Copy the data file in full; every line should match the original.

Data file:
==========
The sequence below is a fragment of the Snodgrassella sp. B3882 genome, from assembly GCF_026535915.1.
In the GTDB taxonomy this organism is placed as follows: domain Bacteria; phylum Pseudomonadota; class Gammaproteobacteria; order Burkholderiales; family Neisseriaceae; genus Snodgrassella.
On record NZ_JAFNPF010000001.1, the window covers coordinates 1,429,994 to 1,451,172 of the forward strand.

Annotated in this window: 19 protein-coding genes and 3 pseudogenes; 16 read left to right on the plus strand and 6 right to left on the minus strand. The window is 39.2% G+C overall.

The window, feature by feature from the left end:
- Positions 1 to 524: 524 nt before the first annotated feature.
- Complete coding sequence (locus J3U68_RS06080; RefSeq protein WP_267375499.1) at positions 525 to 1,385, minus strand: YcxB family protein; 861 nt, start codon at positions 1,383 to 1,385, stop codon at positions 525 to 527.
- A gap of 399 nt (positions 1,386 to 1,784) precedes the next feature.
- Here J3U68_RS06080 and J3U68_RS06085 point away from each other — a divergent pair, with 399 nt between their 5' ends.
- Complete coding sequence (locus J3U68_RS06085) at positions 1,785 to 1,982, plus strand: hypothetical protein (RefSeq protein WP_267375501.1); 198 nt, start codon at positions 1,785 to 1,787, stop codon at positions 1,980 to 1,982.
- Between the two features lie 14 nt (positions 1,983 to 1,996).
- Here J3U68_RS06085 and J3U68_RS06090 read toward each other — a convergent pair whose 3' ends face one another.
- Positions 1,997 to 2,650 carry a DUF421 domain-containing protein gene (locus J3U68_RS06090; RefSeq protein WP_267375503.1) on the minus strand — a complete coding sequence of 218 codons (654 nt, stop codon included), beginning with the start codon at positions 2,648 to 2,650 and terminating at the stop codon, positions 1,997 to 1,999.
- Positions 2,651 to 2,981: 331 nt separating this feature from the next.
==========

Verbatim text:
The sequence below is a fragment of the Snodgrassella sp. B3882 genome, from assembly GCF_026535915.1.
In the GTDB taxonomy this organism is placed as follows: domain Bacteria; phylum Pseudomonadota; class Gammaproteobacteria; order Burkholderiales; family Neisseriaceae; genus Snodgrassella.
On record NZ_JAFNPF010000001.1, the window covers coordinates 1,429,994 to 1,451,172 of the forward strand.

Annotated in this window: 19 protein-coding genes and 3 pseudogenes; 16 read left to right on the plus strand and 6 right to left on the minus strand. The window is 39.2% G+C overall.

The window, feature by feature from the left end:
- Positions 1 to 524: 524 nt before the first annotated feature.
- Complete coding sequence (locus J3U68_RS06080; RefSeq protein WP_267375499.1) at positions 525 to 1,385, minus strand: YcxB family protein; 861 nt, start codon at positions 1,383 to 1,385, stop codon at positions 525 to 527.
- A gap of 399 nt (positions 1,386 to 1,784) precedes the next feature.
- Here J3U68_RS06080 and J3U68_RS06085 point away from each other — a divergent pair, with 399 nt between their 5' ends.
- Complete coding sequence (locus J3U68_RS06085) at positions 1,785 to 1,982, plus strand: hypothetical protein (RefSeq protein WP_267375501.1); 198 nt, start codon at positions 1,785 to 1,787, stop codon at positions 1,980 to 1,982.
- Between the two features lie 14 nt (positions 1,983 to 1,996).
- Here J3U68_RS06085 and J3U68_RS06090 read toward each other — a convergent pair whose 3' ends face one another.
- Positions 1,997 to 2,650 carry a DUF421 domain-containing protein gene (locus J3U68_RS06090; RefSeq protein WP_267375503.1) on the minus strand — a complete coding sequence of 218 codons (654 nt, stop codon included), beginning with the start codon at positions 2,648 to 2,650 and terminating at the stop codon, positions 1,997 to 1,999.
- Positions 2,651 to 2,981: 331 nt separating this feature from the next.